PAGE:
Mapping Angola and Mozambique
Edited By Ana Mafalda Leite, Hilary Owen, Rita Chaves and Livia Apa
Iain Chambers Power, Language and the Poetics of the Postcolonial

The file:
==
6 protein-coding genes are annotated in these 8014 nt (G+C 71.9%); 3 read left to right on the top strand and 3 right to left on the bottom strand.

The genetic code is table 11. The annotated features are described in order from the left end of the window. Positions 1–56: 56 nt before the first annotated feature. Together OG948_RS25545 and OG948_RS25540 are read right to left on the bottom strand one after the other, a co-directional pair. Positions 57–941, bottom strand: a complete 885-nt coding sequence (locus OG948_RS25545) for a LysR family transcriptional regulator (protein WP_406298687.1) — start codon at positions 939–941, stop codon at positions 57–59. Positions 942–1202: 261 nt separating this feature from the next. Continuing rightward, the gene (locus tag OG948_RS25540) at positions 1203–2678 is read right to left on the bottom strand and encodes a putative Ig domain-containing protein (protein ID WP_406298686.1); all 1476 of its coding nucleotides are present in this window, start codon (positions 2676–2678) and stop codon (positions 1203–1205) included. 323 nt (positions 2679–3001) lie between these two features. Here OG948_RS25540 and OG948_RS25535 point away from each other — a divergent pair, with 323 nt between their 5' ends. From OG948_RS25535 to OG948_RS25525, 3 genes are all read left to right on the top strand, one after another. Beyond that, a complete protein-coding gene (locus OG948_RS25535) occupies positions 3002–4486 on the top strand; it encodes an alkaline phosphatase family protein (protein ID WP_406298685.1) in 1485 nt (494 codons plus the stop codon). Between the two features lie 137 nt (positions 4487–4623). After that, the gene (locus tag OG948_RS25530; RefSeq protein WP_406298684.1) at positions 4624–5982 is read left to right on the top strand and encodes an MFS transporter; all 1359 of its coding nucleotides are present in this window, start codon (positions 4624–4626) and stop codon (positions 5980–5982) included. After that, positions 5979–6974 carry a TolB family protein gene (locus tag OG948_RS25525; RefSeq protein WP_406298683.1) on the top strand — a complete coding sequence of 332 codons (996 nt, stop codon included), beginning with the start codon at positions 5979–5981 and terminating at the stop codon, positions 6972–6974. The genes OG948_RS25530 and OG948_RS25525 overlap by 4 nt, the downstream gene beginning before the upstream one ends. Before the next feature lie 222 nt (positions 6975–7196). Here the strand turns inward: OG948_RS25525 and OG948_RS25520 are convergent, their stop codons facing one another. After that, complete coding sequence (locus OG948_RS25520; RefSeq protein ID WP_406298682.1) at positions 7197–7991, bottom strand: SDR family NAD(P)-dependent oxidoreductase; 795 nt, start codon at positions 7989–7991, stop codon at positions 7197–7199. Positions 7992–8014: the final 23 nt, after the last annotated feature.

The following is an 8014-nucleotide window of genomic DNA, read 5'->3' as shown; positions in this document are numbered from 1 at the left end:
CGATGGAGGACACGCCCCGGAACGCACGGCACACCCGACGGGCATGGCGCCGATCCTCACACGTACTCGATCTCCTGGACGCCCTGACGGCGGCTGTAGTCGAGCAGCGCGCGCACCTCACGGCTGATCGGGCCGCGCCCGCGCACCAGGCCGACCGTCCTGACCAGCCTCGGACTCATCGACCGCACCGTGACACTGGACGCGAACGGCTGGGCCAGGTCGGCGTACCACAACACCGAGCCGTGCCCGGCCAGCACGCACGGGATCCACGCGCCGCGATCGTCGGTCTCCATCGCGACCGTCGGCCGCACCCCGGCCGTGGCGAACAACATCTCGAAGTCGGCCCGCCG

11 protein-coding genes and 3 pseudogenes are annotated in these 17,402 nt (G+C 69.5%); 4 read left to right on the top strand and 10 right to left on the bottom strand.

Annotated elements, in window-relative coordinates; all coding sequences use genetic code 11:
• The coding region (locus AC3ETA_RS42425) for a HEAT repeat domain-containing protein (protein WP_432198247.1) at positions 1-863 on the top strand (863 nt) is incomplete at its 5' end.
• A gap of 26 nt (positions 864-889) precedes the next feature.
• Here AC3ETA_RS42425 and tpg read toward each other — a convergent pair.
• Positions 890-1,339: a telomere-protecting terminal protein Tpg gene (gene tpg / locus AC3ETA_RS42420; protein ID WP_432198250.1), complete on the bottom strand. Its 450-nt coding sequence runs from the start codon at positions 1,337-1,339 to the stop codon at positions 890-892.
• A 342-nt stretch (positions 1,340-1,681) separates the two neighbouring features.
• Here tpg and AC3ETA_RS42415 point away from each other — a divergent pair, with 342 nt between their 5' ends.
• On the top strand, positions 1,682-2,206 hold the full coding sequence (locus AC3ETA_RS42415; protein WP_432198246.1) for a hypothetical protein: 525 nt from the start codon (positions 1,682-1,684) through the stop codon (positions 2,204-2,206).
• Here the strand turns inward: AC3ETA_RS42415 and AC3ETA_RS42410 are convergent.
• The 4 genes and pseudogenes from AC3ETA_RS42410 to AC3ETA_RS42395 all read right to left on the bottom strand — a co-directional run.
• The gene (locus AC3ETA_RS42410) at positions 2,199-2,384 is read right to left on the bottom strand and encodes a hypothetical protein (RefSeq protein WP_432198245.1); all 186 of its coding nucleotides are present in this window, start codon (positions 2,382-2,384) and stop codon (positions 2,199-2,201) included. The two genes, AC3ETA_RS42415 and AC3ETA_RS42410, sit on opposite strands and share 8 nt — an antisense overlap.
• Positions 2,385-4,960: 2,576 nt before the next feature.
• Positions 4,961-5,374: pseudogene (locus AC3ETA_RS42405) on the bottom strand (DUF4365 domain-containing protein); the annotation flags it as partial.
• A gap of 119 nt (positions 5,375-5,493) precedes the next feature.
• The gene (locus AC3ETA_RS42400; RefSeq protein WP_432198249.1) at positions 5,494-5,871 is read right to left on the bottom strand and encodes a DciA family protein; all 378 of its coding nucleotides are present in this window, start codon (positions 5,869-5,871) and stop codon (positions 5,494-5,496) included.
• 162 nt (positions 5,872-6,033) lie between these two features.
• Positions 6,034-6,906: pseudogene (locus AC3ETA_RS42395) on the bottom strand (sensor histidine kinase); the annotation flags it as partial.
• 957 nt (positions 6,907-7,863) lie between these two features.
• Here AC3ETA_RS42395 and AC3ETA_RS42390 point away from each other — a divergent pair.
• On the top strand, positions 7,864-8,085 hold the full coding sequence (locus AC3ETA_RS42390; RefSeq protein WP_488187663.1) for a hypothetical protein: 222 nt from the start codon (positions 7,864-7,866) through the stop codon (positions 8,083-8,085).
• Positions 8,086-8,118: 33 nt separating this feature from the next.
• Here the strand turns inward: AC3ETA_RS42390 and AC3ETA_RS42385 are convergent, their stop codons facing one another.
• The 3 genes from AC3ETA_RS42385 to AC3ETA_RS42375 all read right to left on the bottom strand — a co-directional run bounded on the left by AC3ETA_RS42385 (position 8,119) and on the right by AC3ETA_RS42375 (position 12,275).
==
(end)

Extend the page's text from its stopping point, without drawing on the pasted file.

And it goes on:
The articulation of literature is a form of violence on the same level as that of the formation of the nation, to which it is always connected. Literature from the outset of modernity has always belonged to the nation; in order to define it a geographical border and a dominant culture that gives name and substance to its most disparate expressions is required. —Lidia Curti, La Voce Dell’ Altra Quem saberá da intertextualidade das nossas cidades fracturadas, excepto nas multilínguas […]. —Heliodoro Baptista Is a European language far from home a white mask for black skins? As the unrequested inheritance of empire, is it merely a linguistic burden, an unwelcomed reminder of former enslavement and present-day planetary subalternity? Such languages – Spanish, English, French and Portuguese – came violently from the sea t0 disseminate these questions in the Caribbean, in the Indian subcontinent, throughout Africa and Latin America. After the retreat of empire and the emergence of the new nation there was no possibility of stripping the imposed language back to the bone, peeling away the layers of the master’s syntax and starting anew. That language had by now also become a home for the previously silenced and subordinated: the colonized. In the colonising logics of power, language itself, routed through local accents and the heterogeneity of historical immediacies, bent and creolized in the unbounded realm of orality, is the stubborn historical testimony of that inheritance. Neither the property of the old 6 Iain Chambers colonial power nor of the postcolonial subject,...
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